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Clin Pharmacol Ther. 2016 Aug;100(2):160-9. doi: 10.1002/cpt.350. Epub 2016 Jun 1.

Genetic variation among 82 pharmacogenes: The PGRNseq data from the eMERGE network.

Author information

1
Case Western Reserve University, Cleveland, Ohio, USA.
2
University of Washington, Seattle, Washington, USA.
3
Charles Bronfman Institute for Personalized Medicine, Icahn School of Medicine at Mount Sinai, New York, New York, USA.
4
Pennsylvania State University, University Park, Pennsylvania, USA.
5
Children's Hospital of Philadelphia, Philadelphia, Pennsylvania, USA.
6
Vanderbilt University School of Medicine, Nashville, Tennessee, USA.
7
Mayo Clinic, Rochester, Minnesota, USA.
8
Group Health Research Institute, Seattle, Washington, USA.
9
Johns Hopkins University School of Medicine, Baltimore, Maryland, USA.
10
Marshfield Clinic, Marshfield, Wisconsin, USA.
11
Boston Children's Hospital, Boston, Massachusetts, USA.
12
Northwestern University Feinberg School of Medicine, Evanston, Illinois, USA.
13
Children's Hospital Medical Center, Cincinnati, Ohio, USA.
14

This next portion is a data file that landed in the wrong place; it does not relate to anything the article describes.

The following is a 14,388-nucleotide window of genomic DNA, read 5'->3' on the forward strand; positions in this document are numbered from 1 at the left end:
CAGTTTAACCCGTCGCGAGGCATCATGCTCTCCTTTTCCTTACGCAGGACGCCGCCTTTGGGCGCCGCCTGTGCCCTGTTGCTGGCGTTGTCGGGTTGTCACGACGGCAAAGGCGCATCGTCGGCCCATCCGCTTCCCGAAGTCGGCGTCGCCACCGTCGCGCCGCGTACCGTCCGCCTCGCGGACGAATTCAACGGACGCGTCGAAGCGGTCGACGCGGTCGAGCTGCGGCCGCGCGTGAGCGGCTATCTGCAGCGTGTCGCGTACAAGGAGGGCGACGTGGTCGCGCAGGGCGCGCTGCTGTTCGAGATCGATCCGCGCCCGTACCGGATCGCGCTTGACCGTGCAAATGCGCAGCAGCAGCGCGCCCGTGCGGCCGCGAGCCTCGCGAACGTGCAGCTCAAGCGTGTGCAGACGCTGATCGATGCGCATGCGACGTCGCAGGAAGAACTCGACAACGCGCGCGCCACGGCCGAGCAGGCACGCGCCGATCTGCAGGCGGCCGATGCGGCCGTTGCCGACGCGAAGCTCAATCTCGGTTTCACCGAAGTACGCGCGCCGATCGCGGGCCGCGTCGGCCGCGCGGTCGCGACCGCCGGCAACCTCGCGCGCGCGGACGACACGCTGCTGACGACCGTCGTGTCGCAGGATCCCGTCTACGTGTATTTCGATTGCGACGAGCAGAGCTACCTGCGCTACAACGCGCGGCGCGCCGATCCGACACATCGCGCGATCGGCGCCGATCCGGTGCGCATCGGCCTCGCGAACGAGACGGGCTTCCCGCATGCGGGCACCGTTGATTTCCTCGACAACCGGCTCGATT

National Human Genome Research Institute, Bethesda, Maryland, USA.
15
Geisinger Health System, Danville, Pennsylvania, USA.
16
University of Cincinnati, US Department of Veterans Affairs Medical Center, Cincinnati, Ohio, USA.
17
Department of Pediatrics, Division of Genetics and Genomics and The Manton Center for Orphan Disease Research, Boston, Massachusetts, USA.

Abstract

Genetic variation can affect drug response in multiple ways, although it remains unclear how rare genetic variants affect drug response. The electronic Medical Records and Genomics (eMERGE) Network, collaborating with the Pharmacogenomics Research Network, began eMERGE-PGx, a targeted sequencing study to assess genetic variation in 82 pharmacogenes critical for implementation of "precision medicine." The February 2015 eMERGE-PGx data release includes sequence-derived data from ∼5,000 clinical subjects. We present the variant frequency spectrum categorized by variant type, ancestry, and predicted function. We found 95.12% of genes have variants with a scaled Combined Annotation-Dependent Depletion score above 20, and 96.19% of all samples had one or more Clinical Pharmacogenetics Implementation Consortium Level A actionable variants. These data highlight the distribution and scope of genetic variation in relevant pharmacogenes, identifying challenges associated with implementing clinical sequencing for drug treatment at a broader level, underscoring the importance for multifaceted research in the execution of precision medicine.

PMID:
26857349
PMCID:
PMC5010878
DOI:
10.1002/cpt.350
[Indexed for MEDLINE]
Free PMC Article

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